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Stocks hover at record levels despite 'not good' economic news

Ambar Warrick and Medha Singh

By Ambar Warrick and Medha Singh

(Reuters) - Apple pushed the S&P 500 and Nasdaq higher on Thursday, with the benchmark index nearing an all-time high, as jobless claims fell below one million for the first time since efforts to curb the COVID-19 outbreak in the United States began five months ago.

The S&P 500 briefly traded above its record closing high of 3,386.15 and was 0.3% away from its intraday record high of 3,393.52 registered in February.

The blue-chip Dow was weighed down by a 11.3 slump in Cisco Systems Inc <CSCO.O> after the company forecast first-quarter revenue and profit below estimates.

Apple Inc <AAPL.O> rose 2.4% to about $463.09, less than $5 a share shy of hitting $2 trillion in market capitalization.

Initial claims for state unemployment benefits decreased to 963,000 for the week ended Aug. 8, the lowest level since mid-March but the expiration of a $600 weekly jobless supplement at the end of July likely contributed to the decline.

Data last week showed the economy has regained only 9.3 million jobs of the 22 million jobs lost between February and April, indicating that it faces a long road to reach pre-pandemic levels.

Jobless claims ‘still not good’

But Wall Street has recovered most of the trillions in market capitalization lost during the start of the pandemic and the tech-heavy Nasdaq <.IXIC> was the first of the three major indexes to hit a record high in June. The Dow is about 5.6% below its February peak.

"Our take on a new high, if it happens, is that it's another reminder to investors how disconnected the stock market and the economy have been this year. The stocks have soared but economy – it's improved, yes – but a million initial claims is still not good," said Ryan Detrick, senior market strategist at LPL Financial in Charlotte, North Carolina.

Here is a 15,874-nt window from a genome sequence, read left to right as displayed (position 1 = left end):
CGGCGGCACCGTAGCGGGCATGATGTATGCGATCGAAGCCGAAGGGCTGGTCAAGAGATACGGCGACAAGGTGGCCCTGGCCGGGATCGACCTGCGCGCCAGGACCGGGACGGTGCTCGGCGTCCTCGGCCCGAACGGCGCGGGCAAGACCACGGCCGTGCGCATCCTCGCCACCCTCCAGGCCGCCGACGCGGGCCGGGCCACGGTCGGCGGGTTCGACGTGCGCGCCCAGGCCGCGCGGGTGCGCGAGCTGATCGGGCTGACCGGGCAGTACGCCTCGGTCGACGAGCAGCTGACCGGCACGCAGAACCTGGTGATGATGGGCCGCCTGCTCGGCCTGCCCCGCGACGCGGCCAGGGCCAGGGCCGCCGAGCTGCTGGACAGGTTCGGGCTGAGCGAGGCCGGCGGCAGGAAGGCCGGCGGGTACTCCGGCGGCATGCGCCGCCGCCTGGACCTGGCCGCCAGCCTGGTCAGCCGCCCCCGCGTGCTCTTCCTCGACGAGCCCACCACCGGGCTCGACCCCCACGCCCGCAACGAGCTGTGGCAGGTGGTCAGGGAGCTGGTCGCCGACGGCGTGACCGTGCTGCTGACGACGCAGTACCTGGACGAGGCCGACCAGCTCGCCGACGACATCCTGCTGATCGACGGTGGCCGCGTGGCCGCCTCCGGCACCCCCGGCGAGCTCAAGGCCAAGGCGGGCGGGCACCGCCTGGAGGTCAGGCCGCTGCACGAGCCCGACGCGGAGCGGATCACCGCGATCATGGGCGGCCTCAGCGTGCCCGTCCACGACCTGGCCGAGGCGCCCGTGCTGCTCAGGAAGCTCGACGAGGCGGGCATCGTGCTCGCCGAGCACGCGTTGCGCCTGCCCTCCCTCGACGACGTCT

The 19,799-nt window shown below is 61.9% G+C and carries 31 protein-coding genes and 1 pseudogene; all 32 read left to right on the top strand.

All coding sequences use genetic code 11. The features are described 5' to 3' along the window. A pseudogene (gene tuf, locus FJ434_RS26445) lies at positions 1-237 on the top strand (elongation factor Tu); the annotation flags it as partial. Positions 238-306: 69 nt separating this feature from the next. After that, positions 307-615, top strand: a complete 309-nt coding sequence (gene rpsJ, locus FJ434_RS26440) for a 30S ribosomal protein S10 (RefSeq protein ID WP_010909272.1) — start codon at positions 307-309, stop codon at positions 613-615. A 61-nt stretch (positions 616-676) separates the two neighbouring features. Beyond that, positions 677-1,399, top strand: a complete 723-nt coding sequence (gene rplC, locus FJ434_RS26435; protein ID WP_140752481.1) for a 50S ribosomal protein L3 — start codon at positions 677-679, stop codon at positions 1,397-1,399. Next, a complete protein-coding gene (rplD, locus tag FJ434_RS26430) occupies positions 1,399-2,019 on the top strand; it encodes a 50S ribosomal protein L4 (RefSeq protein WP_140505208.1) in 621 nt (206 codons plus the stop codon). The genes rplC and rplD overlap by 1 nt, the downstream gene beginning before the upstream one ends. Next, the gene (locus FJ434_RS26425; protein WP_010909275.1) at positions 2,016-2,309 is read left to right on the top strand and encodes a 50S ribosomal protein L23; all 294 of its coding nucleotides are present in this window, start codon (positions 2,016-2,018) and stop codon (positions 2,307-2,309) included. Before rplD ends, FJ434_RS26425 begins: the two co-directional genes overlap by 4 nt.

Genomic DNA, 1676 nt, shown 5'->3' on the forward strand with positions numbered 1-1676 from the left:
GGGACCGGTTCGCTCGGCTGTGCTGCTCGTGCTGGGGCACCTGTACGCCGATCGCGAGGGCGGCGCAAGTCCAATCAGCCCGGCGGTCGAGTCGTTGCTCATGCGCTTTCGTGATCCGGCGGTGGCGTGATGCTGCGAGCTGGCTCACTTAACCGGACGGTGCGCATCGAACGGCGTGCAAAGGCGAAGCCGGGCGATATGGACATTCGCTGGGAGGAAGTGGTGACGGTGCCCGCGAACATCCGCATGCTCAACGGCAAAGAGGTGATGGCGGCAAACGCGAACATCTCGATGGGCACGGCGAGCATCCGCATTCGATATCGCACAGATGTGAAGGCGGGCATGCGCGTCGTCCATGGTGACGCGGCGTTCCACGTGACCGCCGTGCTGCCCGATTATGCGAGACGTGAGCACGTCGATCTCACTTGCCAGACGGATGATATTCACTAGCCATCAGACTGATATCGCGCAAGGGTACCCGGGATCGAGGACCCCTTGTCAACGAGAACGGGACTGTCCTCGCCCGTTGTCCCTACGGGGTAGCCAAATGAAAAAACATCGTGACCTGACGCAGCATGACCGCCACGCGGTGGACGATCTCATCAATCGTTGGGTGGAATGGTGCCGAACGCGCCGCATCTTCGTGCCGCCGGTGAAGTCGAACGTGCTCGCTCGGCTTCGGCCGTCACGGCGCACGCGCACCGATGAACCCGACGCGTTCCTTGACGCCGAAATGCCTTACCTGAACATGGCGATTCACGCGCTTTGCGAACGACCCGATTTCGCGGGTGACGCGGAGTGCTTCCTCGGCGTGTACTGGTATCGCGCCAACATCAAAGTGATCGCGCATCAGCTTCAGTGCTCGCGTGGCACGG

Weekly unemployment insurance claims came in below 1 million for the first time since March during the week ended Aug. 8. (David Foster/Yahoo Finance)
Weekly unemployment insurance claims came in below 1 million for the first time since March during the week ended Aug. 8. (David Foster/Yahoo Finance)

Meanwhile, markets continued to hold on to hopes the Democrats and the White House would reach an agreement for a stimulus to help the economy recover. Unemployment benefits have been a sticking point in their talks.

The U.S. presidential election is also expected to add another layer of uncertainty into markets, with roughly 12 weeks remaining until Election Day.

At 13:06 p.m. ET, the Dow Jones Industrial Average <.DJI> was down 37.90 points, or 0.14%, at 27,938.94 and the S&P 500 <.SPX> was up 2.99 points, or 0.09%, at 3,383.34. The Nasdaq Composite <.IXIC> was up 92.37 points, or 0.84%, at 11,104.61.

Consumer discretionary <.SPLRCD>, technology <.SPLRCT> and communication services <.SPLRCL> were among the few advancing S&P sectors.

"The fact that interest rates are so low, people really have no place to put money," said Kevin Miller, chief investment officer of Minnesota-based E-Valuator Funds.

"A lot of the larger companies that make up the S&P 500 have a heavy cash position, they really have strong free cash flow, so it's a magnet for investor dollars."

AMC Entertainment Holdings Inc <AMC.N> jumped 17% after the firm said it will start its first phase of reopening theaters in the United States from Aug. 20, covering more than 100 venues.

Tapestry Inc <TPR.N> fell 2.6% even as it beat quarterly sales estimates.

Declining issues outnumbered advancers for a 1.07-to-1 ratio on the NYSE. Advancing issues outnumbered decliners by a 1.01-to-1 ratio on the Nasdaq.

The S&P index recorded 13 new 52-week highs and no new low, while the Nasdaq recorded 53 new highs and 16 new lows.


(Reporting by Ambar Warrick and Medha Singh in Bengaluru; Editing by Arun Koyyur and Uttaresh.V)